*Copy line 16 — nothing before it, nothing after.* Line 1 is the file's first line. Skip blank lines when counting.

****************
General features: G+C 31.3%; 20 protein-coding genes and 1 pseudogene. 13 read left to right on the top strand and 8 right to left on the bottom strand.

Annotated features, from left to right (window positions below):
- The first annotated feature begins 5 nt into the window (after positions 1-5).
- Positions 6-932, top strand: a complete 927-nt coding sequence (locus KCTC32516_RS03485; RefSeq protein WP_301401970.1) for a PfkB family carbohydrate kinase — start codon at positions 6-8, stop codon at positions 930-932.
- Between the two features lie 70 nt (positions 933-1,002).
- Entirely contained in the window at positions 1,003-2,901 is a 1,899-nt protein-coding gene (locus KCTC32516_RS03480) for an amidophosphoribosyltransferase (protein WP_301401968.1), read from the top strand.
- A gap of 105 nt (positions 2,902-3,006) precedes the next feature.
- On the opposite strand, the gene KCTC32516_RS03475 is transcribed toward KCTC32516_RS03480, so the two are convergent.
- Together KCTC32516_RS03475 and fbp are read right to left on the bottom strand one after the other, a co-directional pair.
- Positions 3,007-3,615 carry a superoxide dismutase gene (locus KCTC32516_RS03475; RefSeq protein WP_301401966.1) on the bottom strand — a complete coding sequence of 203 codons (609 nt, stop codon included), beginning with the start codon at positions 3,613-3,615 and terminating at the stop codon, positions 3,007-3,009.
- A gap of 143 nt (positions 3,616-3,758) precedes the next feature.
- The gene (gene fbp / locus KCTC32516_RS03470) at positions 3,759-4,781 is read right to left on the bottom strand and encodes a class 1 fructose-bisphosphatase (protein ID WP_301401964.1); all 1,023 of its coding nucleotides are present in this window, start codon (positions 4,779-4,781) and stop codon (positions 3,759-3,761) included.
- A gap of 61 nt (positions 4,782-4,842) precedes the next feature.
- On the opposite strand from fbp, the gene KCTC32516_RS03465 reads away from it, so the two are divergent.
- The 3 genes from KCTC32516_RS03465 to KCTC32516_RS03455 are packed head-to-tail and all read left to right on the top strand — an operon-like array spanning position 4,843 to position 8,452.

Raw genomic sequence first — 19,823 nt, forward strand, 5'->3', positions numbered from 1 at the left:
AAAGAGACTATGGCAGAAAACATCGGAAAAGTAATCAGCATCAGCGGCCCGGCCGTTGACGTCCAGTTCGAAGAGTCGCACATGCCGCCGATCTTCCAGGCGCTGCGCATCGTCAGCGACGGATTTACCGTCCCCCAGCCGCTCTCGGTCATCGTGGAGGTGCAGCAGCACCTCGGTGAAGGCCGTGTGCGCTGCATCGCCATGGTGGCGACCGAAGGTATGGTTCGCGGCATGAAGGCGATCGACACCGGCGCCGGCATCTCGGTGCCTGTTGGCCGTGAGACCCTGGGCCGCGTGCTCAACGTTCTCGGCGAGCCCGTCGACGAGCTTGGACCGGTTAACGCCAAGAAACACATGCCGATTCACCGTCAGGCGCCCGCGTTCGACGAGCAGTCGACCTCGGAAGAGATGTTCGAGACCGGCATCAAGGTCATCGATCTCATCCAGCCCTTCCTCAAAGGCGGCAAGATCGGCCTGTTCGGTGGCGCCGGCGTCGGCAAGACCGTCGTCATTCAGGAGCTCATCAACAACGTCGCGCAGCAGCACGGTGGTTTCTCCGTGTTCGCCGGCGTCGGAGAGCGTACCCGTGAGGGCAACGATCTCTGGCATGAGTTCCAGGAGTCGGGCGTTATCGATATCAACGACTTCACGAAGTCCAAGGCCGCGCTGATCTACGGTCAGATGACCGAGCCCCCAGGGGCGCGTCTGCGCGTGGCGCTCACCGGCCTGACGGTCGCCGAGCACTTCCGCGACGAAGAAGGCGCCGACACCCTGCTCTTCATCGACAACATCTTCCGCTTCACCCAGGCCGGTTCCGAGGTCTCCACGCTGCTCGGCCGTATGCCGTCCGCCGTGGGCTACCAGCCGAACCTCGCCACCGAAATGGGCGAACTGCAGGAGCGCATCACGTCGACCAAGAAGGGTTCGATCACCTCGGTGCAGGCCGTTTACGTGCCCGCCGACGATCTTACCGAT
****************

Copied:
Raw genomic sequence first — 19,823 nt, forward strand, 5'->3', positions numbered from 1 at the left: